It is at this time of year, as the images of the new cars (or more precisely, their paint jobs) slowly surface, that the world of Formula 1 most resembles a fantasy land.
With no lap times or real-life data to assess and analyse as yet, we are left only with theory and what came before to picture in our mind’s eye how the upcoming season may unfold.
The accepted pre-pre-season narrative for 2023?
As Max Verstappen and Red Bull made such a commanding start under F1’s new regulations last season, the World Champions already had considerably less scope for improvement than their rivals entering the second year of the rules cycle even before their aerodynamic research was reduced as part of the punishment for their 2021 cost cap breach.
That, combined with the supposed easy gains set to be made by Ferrari (under new management) and Mercedes (free from the tentacles of porpoising), will lead to greater competition at the front.
And as a result – voila! – F1 will have at least three teams and as many as six drivers fighting for the World Championship. What a season lies ahead…
The logic is sound but almost too good to be true. It amounts to little more than wishful thinking and predictions of a much tighter battle in 2023 overlook two important points.
The first? As much as Red Bull may bleat in public about the impact of a 10 per cent reduction on CFD and wind tunnel time on car development, Adrian Newey’s arsenal famously consists of a humble pencil, a drawing board and, perhaps crucially, Adrian Newey’s brain – none of which were banned upon our last check.
And second? Red Bull were so formidable across 2022 that an advantage such as theirs is not so easily lost.
As Mercedes displayed during their streak of eight consecutive Constructors’ titles from the beginning of the hybrid era in 2014, when one team makes such a strong start to a revised set of rules they quickly become near-impossible to stop.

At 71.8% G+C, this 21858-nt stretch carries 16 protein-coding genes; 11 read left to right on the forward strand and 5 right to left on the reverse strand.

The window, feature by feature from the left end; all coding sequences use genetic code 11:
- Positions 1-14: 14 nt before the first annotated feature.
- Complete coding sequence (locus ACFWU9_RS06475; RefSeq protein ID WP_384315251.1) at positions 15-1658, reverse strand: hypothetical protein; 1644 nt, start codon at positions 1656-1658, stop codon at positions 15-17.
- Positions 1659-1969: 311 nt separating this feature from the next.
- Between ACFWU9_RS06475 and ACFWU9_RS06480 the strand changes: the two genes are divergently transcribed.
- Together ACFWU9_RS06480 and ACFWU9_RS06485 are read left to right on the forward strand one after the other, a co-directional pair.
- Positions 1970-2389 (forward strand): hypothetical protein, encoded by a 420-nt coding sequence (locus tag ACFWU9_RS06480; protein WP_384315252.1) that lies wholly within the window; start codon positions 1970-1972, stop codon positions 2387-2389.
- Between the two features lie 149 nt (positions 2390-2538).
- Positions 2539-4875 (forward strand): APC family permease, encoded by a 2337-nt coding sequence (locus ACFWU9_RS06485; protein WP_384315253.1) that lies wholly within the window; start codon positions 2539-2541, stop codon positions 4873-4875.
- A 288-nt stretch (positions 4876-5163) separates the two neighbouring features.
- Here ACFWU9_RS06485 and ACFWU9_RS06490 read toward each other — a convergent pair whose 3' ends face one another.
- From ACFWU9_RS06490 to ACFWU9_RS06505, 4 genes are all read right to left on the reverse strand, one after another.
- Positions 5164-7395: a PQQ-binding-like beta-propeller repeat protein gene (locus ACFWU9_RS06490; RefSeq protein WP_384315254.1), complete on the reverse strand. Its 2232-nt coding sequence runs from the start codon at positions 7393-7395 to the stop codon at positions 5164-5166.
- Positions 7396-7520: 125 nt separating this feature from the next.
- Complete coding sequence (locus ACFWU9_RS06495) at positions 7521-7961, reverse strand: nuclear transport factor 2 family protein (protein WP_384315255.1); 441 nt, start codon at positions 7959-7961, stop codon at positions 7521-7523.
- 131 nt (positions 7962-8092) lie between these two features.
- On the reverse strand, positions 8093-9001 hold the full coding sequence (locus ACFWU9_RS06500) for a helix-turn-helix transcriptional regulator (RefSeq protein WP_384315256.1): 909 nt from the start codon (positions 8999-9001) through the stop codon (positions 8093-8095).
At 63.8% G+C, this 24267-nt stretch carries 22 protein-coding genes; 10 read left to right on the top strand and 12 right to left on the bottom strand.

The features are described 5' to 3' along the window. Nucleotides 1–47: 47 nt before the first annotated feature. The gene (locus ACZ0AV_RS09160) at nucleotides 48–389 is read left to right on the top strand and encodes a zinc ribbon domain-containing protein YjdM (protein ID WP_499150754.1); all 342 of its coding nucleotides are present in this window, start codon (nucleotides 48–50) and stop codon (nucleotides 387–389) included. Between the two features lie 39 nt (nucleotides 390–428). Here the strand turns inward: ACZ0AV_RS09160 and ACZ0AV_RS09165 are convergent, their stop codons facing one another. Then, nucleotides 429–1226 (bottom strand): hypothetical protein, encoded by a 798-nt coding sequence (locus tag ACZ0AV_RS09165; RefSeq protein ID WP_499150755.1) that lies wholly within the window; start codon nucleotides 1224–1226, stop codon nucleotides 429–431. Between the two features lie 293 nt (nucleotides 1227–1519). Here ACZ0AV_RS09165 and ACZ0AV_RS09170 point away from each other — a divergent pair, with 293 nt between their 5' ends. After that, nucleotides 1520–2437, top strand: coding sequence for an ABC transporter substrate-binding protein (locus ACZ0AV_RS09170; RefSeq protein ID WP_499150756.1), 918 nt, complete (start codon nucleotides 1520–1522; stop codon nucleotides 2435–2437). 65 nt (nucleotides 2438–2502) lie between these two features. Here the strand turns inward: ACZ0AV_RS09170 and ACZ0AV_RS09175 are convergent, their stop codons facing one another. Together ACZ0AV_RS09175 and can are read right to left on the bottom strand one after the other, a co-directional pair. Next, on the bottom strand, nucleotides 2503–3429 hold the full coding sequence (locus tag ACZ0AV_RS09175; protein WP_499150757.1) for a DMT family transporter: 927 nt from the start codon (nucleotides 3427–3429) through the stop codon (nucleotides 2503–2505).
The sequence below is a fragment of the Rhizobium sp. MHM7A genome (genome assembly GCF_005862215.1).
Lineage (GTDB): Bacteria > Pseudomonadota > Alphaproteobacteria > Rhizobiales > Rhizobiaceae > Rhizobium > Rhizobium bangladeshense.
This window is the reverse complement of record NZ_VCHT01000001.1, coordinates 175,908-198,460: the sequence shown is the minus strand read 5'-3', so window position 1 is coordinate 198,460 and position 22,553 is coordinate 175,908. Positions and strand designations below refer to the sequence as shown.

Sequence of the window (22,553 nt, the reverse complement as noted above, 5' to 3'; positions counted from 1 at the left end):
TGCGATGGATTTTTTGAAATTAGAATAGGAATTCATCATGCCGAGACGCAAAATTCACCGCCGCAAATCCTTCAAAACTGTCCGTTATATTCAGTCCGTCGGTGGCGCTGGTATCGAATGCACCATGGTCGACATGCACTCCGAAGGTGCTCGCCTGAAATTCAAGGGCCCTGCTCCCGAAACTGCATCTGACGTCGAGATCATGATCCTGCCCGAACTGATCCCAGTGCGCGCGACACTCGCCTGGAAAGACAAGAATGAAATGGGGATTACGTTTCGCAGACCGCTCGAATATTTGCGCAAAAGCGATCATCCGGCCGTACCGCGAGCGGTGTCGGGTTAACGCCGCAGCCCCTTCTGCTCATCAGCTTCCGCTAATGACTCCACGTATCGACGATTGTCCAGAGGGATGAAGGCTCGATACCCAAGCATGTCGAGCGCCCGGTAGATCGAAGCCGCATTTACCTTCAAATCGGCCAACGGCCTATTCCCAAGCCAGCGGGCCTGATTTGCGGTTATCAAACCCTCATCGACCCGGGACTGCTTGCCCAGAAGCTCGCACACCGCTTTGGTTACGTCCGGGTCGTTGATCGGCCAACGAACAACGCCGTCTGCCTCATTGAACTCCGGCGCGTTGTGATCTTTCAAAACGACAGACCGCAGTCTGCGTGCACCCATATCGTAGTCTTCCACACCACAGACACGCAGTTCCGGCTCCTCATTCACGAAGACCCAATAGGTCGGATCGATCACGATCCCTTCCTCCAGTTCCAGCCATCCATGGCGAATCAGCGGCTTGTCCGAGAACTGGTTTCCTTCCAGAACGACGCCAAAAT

It can take years – as Red Bull know all too well, having required almost a decade to reclaim their place on the F1 perch – to place an immovable object in the way of an irresistible force.
Of all of Verstappen’s achievements in 2022, by far the most breathtaking – and, from a 2023 perspective, ominous – was his breaking of the record for the most victories in a single season previously shared between Michael Schumacher and Sebastian Vettel.
The key difference?
While Schumacher and Vettel’s 13 wins came at the end of a rules cycle, in 2004 and 2013 respectively, Verstappen’s 15 came at the very start of a new one.
Pat Symonds spotted an early sign that Red Bull were ‘on top’ of porpoising problems
Five prestigious records held by Michael Schumacher 10 years after his retirement
Ranked: The 10 possible F1 2024 destinations for Daniel Ricciardo in order of likelihood
If his second title had the feel of a natural next step for Verstappen, 2023 could quite feasibly be the point at which he begins to paint an entire era orange in a sport that routinely lends itself to prolonged periods of crushing one-team, one-driver domination.
Mark Webber, the former Red Bull driver, might have been on to something when he claimed recently that Verstappen was just being “polite” in predicting a tougher challenge in 2023.
If Red Bull’s 2022 form can be carried into the new season, the biggest threat to Verstappen winning a third title will come not from Charles Leclerc, Lewis Hamilton or George Russell, but himself.
To illustrate the significance of what a third crown would mean for Verstappen in 2023, Vettel currently stands alone as the only driver in F1’s long history to leap straight from zero to three World Championships in the blink of an eye and only three others (Schumacher, Hamilton and Juan Manuel Fangio) have ever managed to reel off a trio of titles in succession.